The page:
• Cost. A deep, sophisticated, and long-term view of cost is important. Consider characteristics such as usage, data retention timeline and data retrieval needs. Contrary to popular belief, the public cloud may not always be the most cost-effective answer. For example, some providers, such as Hitachi, offer consumption-based pricing. This approach allows an organization to pay only for the services it uses at predetermined, published prices and with elastic availability to meet evolving needs now and in the future.
Framework 3: Optimize Business Impact

Regardless of where one constructs future “data centers” using cloud services, pay careful attention to how individual applications fit the cloud and affect business.

  • Take an application-specific view. To determine the best cloud to suit a given application, consider the nature of the application first. How complex is it? How business critical? Does it undergo frequent modification? What are its needs concerning performance, scalability, fault tolerance, and so forth? Only then is it time to look at cloud options. Think of the future as being made of “floating data centers” that can be anywhere. What will your applications require to provide a seamless view of that setting? Needs change, so having the ability for applications to rapidly onboard and exit cloud platforms may be important.
  • Lift and shift isn’t the only way. The notion of moving capital and operational expenditures (capex and opex) by just shifting applications from on-premises locations to a cloud is proving to be more difficult than first thought. One recent survey found that 43% of IT decision-makers  learned that the cloud is more costly than they thought. Refactoring applications first by making them container-friendly, for example, might go a long way toward achieving those cost benefits.
  • Aim for a single, coherent management plane. The journey to the cloud must be part of a larger plan that also includes better cybersecurity, enhanced governance and adopting modern engineering principles that support agility, reliability, DevSecOps and closely managed spending (also known as FinOps). Even with the best efforts to simplify things, running ever more workloads across multiple clouds means that a robust RunOps capability will be increasingly important.
  • Increase automation. Again, managing complexity is critical. A robust management plan should provide 360-degree observability, as well as extensive automation to help manage potentially thousands upon thousands of virtual machines, containers and serverless functions.
Framework 4: Plan for Long-Term Business Goals
  • Develop a FinOps mentality. As organizations democratize access to the public cloud and decentralize their IT, it’s easy for spending on public cloud services to increase quickly and unexpectedly. It’s critical to have multicloud cost management and an optimization platform built into the DNA of the entire cloud deployment to manage costs effectively.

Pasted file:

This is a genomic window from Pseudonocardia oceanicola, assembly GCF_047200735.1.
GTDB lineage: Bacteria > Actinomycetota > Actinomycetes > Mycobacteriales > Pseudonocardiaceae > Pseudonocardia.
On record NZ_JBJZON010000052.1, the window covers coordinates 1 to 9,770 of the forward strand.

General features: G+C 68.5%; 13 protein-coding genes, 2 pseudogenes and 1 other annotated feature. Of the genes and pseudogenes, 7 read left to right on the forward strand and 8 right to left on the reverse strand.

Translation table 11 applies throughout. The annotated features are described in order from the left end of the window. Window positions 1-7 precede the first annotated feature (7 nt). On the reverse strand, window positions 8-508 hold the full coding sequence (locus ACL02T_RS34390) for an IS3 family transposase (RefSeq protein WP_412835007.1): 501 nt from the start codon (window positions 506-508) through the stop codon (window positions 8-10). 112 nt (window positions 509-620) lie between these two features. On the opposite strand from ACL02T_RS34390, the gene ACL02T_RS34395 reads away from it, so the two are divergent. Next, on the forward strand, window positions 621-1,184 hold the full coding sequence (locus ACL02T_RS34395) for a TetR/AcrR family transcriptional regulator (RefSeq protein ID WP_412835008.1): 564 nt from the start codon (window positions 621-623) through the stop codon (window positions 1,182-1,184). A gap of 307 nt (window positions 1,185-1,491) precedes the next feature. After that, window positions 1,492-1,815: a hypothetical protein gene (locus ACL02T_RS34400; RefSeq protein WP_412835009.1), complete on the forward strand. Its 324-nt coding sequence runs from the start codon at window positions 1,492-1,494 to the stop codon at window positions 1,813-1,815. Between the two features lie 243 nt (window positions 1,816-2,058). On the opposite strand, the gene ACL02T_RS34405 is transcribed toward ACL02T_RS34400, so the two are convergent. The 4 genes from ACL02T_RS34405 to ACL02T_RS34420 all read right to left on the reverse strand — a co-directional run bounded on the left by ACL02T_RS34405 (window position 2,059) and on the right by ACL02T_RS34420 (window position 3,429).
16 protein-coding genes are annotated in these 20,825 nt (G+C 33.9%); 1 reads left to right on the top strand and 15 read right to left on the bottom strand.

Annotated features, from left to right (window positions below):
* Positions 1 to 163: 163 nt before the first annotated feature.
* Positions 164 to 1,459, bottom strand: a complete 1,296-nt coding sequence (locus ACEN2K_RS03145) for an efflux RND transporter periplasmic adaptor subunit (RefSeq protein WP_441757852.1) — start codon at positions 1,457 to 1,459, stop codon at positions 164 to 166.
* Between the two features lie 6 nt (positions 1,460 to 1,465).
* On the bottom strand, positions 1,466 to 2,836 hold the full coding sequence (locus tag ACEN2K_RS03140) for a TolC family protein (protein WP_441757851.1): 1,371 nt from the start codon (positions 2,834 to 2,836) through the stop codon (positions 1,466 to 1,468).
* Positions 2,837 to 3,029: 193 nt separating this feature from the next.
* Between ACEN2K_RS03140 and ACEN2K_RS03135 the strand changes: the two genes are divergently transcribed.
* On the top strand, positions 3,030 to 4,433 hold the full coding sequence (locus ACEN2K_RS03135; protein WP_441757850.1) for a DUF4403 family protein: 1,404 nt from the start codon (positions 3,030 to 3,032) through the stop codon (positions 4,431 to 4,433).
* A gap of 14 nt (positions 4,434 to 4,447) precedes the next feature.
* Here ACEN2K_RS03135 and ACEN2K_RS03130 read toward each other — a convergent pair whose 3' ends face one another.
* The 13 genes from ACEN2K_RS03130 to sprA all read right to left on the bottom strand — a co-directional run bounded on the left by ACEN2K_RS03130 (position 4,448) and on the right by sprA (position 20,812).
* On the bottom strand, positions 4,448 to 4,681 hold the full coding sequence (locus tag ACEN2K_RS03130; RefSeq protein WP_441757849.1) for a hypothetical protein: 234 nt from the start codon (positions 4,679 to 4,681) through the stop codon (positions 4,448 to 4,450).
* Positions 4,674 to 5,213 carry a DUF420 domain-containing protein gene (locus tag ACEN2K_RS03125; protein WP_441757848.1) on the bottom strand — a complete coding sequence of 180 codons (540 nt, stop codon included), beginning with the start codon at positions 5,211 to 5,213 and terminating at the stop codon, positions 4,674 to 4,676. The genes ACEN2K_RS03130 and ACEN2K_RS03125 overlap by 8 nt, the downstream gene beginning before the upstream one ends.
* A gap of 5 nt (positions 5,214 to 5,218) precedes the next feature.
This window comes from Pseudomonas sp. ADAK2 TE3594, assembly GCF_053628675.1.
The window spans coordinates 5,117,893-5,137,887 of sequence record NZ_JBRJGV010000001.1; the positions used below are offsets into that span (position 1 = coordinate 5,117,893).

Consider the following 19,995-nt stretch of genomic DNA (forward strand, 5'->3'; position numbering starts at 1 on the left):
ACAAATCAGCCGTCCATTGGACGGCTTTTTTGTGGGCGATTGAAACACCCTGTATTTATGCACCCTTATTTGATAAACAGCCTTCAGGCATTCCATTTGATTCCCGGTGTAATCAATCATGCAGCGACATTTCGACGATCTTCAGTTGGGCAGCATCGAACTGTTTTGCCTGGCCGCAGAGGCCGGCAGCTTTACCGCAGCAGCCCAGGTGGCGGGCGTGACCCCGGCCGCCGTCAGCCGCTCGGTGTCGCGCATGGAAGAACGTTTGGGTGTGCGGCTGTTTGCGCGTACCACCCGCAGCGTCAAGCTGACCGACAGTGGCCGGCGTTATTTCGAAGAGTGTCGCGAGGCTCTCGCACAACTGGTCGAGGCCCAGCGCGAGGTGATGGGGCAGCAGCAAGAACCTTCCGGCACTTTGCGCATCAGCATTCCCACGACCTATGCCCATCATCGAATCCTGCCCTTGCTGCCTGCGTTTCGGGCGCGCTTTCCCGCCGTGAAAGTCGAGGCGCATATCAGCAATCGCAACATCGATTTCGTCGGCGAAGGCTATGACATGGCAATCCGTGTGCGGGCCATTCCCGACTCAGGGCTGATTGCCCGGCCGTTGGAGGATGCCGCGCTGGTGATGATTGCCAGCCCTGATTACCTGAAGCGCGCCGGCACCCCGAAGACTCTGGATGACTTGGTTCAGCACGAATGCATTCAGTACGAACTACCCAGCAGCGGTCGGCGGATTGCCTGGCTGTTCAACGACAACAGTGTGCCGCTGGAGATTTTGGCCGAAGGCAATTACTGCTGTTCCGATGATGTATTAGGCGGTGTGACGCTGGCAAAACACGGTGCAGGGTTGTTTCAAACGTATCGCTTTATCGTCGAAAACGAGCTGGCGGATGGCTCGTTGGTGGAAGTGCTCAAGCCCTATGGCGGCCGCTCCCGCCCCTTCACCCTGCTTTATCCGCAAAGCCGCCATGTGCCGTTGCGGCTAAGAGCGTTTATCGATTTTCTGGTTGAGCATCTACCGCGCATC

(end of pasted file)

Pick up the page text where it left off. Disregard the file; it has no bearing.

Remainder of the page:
• Compliance. Depending on your company’s industry, geographic location and business function, there could be a range of compliance regulations that can impact your company. Having a tool that allows you to build, manage, modify and ensure compliance across private and public cloud infrastructure is essential. It is the only realistic way engineers can deploy and manage infrastructure code regardless of a workload’s destination.
  • Train, attract and manage talent. Invest in learning and development to keep cloud-native employees engaged. Retrain and develop valued staff not “born” to the cloud-based world. Embrace a product engineering culture that brings business, IT and engineering personnel together as a single DevOps organization.
  • Prioritize resilience. Operations alone can’t guarantee resilience. It must be built into applications through intelligence that makes the applications fault-aware, fault-tolerant and self-healing. These criteria are often treated as secondary to performance. Smart, self-protective applications are essential to business in a highly distributed, always-on setting.
Putting Frameworks Into Action

Ultimately, every enterprise has to construct its own strategy. Maintaining and managing distributed hybrid-cloud environments and generating tangible business value from them will require thoughtfully operationalized processes. It may be beneficial to work with a partner with business knowledge within your specific industry and broad experience of hybrid-cloud deployment to arrive at the best fit. The frameworks provided in this article are the first step. Use them to help align thinking throughout your organization as decision-makers evaluate cloud solutions for their suitability to meet your business outcomes.

Samta Bansal is Global Consulting Strategy and Market Leader at Hitachi Vantara.

[1] Smarter with Gartner,  Gartner Predicts the Future of Cloud and Edge Infrastructure, Katie Costello, February 8, 2021.